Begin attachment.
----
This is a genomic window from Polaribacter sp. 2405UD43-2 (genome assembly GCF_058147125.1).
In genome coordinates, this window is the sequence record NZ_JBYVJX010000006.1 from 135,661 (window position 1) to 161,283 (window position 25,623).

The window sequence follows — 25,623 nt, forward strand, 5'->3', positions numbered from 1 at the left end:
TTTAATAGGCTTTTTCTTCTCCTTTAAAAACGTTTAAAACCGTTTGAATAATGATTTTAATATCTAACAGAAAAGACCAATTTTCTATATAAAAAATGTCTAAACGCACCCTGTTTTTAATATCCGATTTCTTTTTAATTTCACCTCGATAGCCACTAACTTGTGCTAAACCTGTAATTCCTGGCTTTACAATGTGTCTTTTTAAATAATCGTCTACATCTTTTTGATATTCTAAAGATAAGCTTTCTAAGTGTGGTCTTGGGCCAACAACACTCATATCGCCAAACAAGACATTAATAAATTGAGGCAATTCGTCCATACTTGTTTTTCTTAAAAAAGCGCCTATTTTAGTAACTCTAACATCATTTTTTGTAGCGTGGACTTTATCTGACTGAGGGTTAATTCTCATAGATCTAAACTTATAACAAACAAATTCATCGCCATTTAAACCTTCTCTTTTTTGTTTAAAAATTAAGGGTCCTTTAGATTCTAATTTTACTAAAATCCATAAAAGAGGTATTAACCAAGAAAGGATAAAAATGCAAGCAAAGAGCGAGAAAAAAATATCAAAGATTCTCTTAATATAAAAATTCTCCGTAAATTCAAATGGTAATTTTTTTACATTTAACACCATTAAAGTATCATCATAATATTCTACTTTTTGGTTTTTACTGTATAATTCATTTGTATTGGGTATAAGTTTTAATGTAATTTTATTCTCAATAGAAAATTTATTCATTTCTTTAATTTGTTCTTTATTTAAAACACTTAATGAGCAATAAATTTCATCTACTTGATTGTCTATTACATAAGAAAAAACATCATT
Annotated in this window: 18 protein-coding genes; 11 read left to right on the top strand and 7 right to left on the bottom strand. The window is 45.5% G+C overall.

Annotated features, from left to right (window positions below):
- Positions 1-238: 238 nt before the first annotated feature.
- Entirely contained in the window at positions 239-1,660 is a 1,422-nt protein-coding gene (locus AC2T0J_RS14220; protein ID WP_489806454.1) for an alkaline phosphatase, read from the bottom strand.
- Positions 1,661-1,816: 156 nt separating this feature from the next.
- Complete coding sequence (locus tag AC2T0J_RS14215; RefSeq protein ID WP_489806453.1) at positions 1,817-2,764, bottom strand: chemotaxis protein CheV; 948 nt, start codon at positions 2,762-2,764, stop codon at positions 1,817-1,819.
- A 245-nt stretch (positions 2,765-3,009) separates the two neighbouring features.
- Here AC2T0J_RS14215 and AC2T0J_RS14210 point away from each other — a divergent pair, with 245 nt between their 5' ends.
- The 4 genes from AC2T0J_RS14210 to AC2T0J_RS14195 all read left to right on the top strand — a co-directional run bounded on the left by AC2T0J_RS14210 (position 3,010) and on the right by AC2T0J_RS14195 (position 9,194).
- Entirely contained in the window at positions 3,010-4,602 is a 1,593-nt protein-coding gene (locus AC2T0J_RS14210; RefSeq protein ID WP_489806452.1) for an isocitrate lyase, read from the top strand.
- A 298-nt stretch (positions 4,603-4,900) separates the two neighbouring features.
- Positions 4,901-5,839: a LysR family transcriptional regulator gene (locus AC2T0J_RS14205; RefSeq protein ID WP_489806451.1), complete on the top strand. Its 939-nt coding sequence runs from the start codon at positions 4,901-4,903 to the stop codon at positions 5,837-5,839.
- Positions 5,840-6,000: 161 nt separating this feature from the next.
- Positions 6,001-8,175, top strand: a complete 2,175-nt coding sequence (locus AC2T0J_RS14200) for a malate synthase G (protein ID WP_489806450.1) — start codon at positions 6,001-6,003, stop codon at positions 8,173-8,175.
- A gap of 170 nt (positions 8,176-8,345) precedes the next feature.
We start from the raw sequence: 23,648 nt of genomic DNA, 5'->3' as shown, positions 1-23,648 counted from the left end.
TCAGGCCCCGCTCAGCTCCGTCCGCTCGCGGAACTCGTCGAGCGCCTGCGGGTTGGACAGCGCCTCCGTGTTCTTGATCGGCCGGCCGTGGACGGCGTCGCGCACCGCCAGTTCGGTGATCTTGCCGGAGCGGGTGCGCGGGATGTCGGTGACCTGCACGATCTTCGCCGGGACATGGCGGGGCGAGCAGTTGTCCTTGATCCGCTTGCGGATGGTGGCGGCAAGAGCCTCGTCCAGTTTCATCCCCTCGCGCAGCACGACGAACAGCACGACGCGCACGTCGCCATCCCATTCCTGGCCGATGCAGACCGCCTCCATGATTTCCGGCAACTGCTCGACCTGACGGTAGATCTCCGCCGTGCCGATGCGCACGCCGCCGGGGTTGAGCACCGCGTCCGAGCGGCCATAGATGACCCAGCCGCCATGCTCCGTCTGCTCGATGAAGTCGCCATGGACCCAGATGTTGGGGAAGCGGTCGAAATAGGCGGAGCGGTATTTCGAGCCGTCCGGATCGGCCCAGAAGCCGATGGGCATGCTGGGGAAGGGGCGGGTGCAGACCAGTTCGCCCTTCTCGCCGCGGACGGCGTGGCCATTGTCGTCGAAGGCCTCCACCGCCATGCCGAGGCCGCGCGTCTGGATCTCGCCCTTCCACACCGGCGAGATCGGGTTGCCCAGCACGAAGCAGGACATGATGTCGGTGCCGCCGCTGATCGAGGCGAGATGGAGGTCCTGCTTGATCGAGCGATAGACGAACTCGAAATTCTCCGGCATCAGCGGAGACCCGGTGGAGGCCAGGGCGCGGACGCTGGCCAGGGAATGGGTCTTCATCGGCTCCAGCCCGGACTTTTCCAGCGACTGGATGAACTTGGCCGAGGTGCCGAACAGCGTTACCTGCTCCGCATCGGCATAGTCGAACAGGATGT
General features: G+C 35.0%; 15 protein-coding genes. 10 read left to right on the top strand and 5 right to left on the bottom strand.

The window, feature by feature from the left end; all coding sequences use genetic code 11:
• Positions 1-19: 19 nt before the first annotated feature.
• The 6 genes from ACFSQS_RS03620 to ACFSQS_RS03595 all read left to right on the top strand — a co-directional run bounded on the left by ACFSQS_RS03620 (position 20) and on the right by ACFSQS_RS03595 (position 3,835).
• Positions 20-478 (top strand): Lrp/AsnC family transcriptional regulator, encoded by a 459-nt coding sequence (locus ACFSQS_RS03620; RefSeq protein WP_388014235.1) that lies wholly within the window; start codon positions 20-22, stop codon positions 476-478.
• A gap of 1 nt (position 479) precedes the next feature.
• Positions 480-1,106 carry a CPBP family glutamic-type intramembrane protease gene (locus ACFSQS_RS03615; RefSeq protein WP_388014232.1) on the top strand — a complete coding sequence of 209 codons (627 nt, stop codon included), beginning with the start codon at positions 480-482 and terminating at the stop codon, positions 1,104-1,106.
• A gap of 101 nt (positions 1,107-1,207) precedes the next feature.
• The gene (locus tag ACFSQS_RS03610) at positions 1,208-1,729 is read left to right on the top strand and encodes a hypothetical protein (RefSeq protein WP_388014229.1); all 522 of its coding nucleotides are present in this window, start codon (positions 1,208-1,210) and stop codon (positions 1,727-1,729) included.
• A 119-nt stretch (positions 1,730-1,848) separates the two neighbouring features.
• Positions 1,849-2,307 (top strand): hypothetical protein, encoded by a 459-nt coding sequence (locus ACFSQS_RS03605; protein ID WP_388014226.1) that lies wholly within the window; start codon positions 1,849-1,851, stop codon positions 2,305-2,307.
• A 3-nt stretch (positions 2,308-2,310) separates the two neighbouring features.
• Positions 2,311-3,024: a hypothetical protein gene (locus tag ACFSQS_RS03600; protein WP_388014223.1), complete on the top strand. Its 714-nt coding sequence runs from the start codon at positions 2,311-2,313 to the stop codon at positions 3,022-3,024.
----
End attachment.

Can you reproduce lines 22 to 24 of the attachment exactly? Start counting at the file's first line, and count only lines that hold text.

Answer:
General features: G+C 35.0%; 15 protein-coding genes. 10 read left to right on the top strand and 5 right to left on the bottom strand.

The window, feature by feature from the left end; all coding sequences use genetic code 11:
• Positions 1-19: 19 nt before the first annotated feature.